That poem spoke to me more than you can imagine…thank you again for your honesty and sincerity. We all have our demons and you never know how your testimony may help someone in a completely different situation. Thank you ten-fold!!!
such an excellent post. thanks for being so open and honest about what has helped you. i too, find myself eating for no reason at times, and it’s definitely a hard pattern to break!
Your lessons were definitely hard-earned, thanks for talking about them with grace and no shame. One of my biggest fears in talking about disordered eating or being obsessive is that someone would say, “You were never sick, you were never dangerously thin.” Just because you appear healthy doesn’t mean you are, and we all struggle with the nonsensical shame of feeling imperfect. It was great to hear another woman share her undiagnosed experience. 🙂
What an amazing journey you’ve had Jess. Definitely inspirational! Way to be!
Jess, thankyou so much for everything you’ve written about this. It feels so familiar, most of it, it’s like it could’ve been me writing it. It is such an encouragement to me to know that I’m not alone, that someone else has come through pretty much the same, in pretty much the same way as me. It’s a day to day thing now, but inifinitely better than obsessing about everything.
I hope you’re having a good day today 🙂 love reading your blog, especially these sort of personal how-to posts…thankyou so so much for writing them xxx
Wowza girl, you are wise beyond your years! So brave to share this story. I’ve been struggling with those last 10 lbs since I had my daughter 2 years ago. It’s like I forgot how to eat and deal with extra stress, but I’m getting back on track. Again, thanks for sharing, you are always an inspiration!!!
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Jess! Thank you so much for this post. I have been dealing with confidence and weight issues since I was a little girl. In highschool, I suffered from exercise bulimia like you, and had no idea how crazy I was about it! And when I finally got to be more healthy about it and not as controlling, my ego started telling me that I wasn’t taking care of myself and the guilt set in.
It is such a hard road! But it really is a spiritual issue, and I am inspired by what you’ve written here. Thank you so much again!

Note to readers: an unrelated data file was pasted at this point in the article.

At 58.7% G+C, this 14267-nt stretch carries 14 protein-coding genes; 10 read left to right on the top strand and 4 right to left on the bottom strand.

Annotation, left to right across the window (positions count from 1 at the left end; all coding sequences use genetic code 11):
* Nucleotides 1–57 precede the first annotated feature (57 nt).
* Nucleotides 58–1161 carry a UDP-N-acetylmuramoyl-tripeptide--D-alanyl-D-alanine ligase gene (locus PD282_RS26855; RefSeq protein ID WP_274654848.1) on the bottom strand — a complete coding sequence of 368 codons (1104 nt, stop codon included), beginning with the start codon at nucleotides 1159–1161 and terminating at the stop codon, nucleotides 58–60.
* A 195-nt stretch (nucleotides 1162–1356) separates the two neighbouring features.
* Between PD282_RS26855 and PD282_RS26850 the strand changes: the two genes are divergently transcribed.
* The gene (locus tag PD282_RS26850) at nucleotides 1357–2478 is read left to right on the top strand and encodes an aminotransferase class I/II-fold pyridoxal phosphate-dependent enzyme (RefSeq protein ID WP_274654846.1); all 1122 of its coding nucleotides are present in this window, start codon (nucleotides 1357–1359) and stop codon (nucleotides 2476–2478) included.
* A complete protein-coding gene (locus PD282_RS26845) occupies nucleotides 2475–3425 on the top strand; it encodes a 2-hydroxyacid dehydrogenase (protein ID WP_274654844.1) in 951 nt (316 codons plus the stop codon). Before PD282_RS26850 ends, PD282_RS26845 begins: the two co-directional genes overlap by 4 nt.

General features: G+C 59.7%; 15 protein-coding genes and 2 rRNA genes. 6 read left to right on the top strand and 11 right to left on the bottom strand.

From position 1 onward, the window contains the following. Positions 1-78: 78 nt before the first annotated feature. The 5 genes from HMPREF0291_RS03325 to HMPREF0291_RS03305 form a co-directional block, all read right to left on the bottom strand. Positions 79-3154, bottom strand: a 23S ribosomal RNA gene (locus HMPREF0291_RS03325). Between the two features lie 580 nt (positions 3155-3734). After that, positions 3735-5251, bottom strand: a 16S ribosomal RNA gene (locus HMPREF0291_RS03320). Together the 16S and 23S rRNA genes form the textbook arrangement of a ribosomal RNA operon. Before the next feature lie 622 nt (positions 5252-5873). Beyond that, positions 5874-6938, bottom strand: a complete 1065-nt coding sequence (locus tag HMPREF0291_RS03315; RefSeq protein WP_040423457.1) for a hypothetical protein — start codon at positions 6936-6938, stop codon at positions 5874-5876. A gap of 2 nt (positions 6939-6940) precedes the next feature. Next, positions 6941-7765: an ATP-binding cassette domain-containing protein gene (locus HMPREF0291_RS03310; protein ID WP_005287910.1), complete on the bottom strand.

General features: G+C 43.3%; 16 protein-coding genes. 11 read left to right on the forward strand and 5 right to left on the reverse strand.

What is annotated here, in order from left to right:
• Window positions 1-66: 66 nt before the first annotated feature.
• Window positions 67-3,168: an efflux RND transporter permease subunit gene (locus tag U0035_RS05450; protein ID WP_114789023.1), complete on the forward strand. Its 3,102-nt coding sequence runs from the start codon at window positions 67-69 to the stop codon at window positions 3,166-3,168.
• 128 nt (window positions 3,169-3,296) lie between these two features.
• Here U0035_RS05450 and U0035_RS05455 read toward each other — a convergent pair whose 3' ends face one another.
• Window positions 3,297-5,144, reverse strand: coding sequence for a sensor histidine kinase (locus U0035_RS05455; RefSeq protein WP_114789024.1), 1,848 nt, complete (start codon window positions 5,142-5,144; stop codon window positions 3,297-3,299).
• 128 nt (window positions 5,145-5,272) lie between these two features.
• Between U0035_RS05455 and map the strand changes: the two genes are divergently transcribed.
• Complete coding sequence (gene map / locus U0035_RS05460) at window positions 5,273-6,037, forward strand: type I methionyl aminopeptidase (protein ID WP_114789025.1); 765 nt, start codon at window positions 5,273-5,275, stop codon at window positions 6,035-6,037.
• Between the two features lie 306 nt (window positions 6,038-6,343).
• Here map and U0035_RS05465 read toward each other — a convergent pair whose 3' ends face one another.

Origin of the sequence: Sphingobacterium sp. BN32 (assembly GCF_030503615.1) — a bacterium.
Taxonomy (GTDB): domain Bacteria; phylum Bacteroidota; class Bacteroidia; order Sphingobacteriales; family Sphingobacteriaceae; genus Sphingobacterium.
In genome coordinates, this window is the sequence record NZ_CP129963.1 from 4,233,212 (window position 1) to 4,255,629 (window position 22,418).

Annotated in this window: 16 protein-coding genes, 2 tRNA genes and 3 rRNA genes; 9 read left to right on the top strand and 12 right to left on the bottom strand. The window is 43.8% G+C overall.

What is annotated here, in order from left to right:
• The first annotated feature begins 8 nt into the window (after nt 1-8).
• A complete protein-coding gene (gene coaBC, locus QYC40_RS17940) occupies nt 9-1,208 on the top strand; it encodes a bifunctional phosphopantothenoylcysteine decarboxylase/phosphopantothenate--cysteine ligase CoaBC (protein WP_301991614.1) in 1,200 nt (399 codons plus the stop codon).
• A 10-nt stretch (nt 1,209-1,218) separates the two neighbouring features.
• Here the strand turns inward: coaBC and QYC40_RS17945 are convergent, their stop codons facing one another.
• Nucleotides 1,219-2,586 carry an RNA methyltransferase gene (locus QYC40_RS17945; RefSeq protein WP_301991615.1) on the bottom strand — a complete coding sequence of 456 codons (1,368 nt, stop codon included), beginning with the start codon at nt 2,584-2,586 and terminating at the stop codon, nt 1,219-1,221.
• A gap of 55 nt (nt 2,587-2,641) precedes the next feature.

I stumbled upon this post today and decided to leave a comment even though it’s almost a year later. The first reason is, I’ve been in those shoes before. Your words brought back some haunting memories of my college days. Some memories that I haven’t visited in a very long time. Second, I applaud your ability to recognize what is happening in your life, or what has happened. My journey wasn’t so poetic. I just became tired of working so hard for it and decided I would rather die of obesity than continue down the same obsessive road any longer. As soon as I “let go” I lost 20 pounds. (The yo-yo binging and starving had left me overweight.) It was liberating and the most healthy thing I could have done. Third, thank you for sharing your story. It takes courage. A courage I never had. I hope you continue to be so insightful and to write so honestly.
I found your blog today, and just stumbled upon this post. I have had a similar journey- and my blog is very much about putting pleasure and intuition back into food, and all around quality back into life- But I really love you put it: “Life with Intention”. Right on!
“Women Food and God” is an amazing book. You look amazing, and I am so excited to have found your blog- its fantastic and inspiring. I may try to enter your DIY DYL this month… or maybe next month 🙂
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Hi there! New MML reader (sent your way from Lauren at StylizedEx) and then happened upon these two posts about your weight struggle. Sister we’ve got soooo much in common. I would say it took me close to a decade to figure out my battle with the result being kicking out the ego and finally being kind to myself mentally. Bikram yoga became my highway to health, opening up and feeding my body with positive mental power as well as cardio to shed lbs healthily. Thank you for being so candid and honest, it provides the real support and network we are all looking for as we conciously live the best lives we can. Cheers to you.
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I just came across this post and I have a remarkably similar story. Definitely still learning how to eat intuitively and trust my body rather than counting calories. I’m going to read the books that you suggested. Thank you for sharing your experiences so bravely 🙂
I am a new reader, and I just found this post. As someone who strugged with obsessive disordered eating thoughts my whole life, I commend you for sharing your story! It was a breath of fresh air to see that someone else understands the struggle with food and exercise, even though they are not diagnosed as bulimic or anorexic. I look forward to reading your blog!
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This is exactly what I needed to read and helped me realize a lot of things about myself. Thanks so much for sharing your story!